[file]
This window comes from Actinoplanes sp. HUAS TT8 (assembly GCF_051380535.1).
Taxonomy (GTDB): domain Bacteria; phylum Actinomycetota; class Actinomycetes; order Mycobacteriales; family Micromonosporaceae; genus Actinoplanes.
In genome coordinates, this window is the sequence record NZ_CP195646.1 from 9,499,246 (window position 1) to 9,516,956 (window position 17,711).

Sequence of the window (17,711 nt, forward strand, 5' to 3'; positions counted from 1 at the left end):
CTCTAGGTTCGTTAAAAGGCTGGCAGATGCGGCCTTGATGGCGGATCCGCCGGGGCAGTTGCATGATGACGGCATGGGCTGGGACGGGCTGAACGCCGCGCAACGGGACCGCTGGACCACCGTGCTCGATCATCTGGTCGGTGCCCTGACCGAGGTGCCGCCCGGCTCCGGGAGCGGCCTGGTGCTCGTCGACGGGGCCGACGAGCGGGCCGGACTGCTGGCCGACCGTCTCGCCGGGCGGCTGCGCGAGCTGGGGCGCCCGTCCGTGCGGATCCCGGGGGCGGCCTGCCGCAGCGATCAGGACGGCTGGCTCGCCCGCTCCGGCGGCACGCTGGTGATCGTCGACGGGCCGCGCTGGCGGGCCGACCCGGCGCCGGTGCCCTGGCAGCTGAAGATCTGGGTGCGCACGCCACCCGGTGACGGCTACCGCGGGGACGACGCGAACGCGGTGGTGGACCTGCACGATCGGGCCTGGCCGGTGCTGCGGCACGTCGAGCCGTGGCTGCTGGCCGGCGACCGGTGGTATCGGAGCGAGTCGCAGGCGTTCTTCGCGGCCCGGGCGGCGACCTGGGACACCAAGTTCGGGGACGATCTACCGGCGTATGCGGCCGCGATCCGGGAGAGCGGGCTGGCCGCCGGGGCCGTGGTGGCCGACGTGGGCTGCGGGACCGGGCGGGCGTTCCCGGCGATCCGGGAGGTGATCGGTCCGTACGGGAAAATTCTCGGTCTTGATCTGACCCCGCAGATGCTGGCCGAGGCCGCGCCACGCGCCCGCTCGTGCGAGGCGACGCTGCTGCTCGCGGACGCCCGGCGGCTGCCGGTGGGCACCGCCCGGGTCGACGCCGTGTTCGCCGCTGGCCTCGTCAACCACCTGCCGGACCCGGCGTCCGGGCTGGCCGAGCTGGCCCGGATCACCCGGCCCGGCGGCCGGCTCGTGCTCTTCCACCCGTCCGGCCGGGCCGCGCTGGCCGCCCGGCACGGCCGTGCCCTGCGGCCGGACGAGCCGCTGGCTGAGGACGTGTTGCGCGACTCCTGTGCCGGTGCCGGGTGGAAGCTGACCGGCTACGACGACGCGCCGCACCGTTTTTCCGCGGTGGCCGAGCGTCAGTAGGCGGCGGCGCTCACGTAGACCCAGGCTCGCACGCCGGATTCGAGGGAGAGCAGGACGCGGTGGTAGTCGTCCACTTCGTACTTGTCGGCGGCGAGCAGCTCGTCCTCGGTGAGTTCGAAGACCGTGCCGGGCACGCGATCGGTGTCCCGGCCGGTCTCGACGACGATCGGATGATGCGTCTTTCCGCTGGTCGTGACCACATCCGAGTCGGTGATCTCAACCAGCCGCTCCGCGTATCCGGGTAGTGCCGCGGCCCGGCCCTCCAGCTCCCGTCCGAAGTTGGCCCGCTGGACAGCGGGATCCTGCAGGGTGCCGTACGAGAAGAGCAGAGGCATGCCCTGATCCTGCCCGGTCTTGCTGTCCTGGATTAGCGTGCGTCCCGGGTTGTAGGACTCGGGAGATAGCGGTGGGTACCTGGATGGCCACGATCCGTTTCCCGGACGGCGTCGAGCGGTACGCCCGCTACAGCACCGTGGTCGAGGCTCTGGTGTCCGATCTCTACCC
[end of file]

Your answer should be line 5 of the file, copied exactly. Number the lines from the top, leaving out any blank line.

CTCTAGGTTCGTTAAAAGGCTGGCAGATGCGGCCTTGATGGCGGATCCGCCGGGGCAGTTGCATGATGACGGCATGGGCTGGGACGGGCTGAACGCCGCGCAACGGGACCGCTGGACCACCGTGCTCGATCATCTGGTCGGTGCCCTGACCGAGGTGCCGCCCGGCTCCGGGAGCGGCCTGGTGCTCGTCGACGGGGCCGACGAGCGGGCCGGACTGCTGGCCGACCGTCTCGCCGGGCGGCTGCGCGAGCTGGGGCGCCCGTCCGTGCGGATCCCGGGGGCGGCCTGCCGCAGCGATCAGGACGGCTGGCTCGCCCGCTCCGGCGGCACGCTGGTGATCGTCGACGGGCCGCGCTGGCGGGCCGACCCGGCGCCGGTGCCCTGGCAGCTGAAGATCTGGGTGCGCACGCCACCCGGTGACGGCTACCGCGGGGACGACGCGAACGCGGTGGTGGACCTGCACGATCGGGCCTGGCCGGTGCTGCGGCACGTCGAGCCGTGGCTGCTGGCCGGCGACCGGTGGTATCGGAGCGAGTCGCAGGCGTTCTTCGCGGCCCGGGCGGCGACCTGGGACACCAAGTTCGGGGACGATCTACCGGCGTATGCGGCCGCGATCCGGGAGAGCGGGCTGGCCGCCGGGGCCGTGGTGGCCGACGTGGGCTGCGGGACCGGGCGGGCGTTCCCGGCGATCCGGGAGGTGATCGGTCCGTACGGGAAAATTCTCGGTCTTGATCTGACCCCGCAGATGCTGGCCGAGGCCGCGCCACGCGCCCGCTCGTGCGAGGCGACGCTGCTGCTCGCGGACGCCCGGCGGCTGCCGGTGGGCACCGCCCGGGTCGACGCCGTGTTCGCCGCTGGCCTCGTCAACCACCTGCCGGACCCGGCGTCCGGGCTGGCCGAGCTGGCCCGGATCACCCGGCCCGGCGGCCGGCTCGTGCTCTTCCACCCGTCCGGCCGGGCCGCGCTGGCCGCCCGGCACGGCCGTGCCCTGCGGCCGGACGAGCCGCTGGCTGAGGACGTGTTGCGCGACTCCTGTGCCGGTGCCGGGTGGAAGCTGACCGGCTACGACGACGCGCCGCACCGTTTTTCCGCGGTGGCCGAGCGTCAGTAGGCGGCGGCGCTCACGTAGACCCAGGCTCGCACGCCGGATTCGAGGGAGAGCAGGACGCGGTGGTAGTCGTCCACTTCGTACTTGTCGGCGGCGAGCAGCTCGTCCTCGGTGAGTTCGAAGACCGTGCCGGGCACGCGATCGGTGTCCCGGCCGGTCTCGACGACGATCGGATGATGCGTCTTTCCGCTGGTCGTGACCACATCCGAGTCGGTGATCTCAACCAGCCGCTCCGCGTATCCGGGTAGTGCCGCGGCCCGGCCCTCCAGCTCCCGTCCGAAGTTGGCCCGCTGGACAGCGGGATCCTGCAGGGTGCCGTACGAGAAGAGCAGAGGCATGCCCTGATCCTGCCCGGTCTTGCTGTCCTGGATTAGCGTGCGTCCCGGGTTGTAGGACTCGGGAGATAGCGGTGGGTACCTGGATGGCCACGATCCGTTTCCCGGACGGCGTCGAGCGGTACGCCCGCTACAGCACCGTGGTCGAGGCTCTGGTGTCCGATCTCTACCC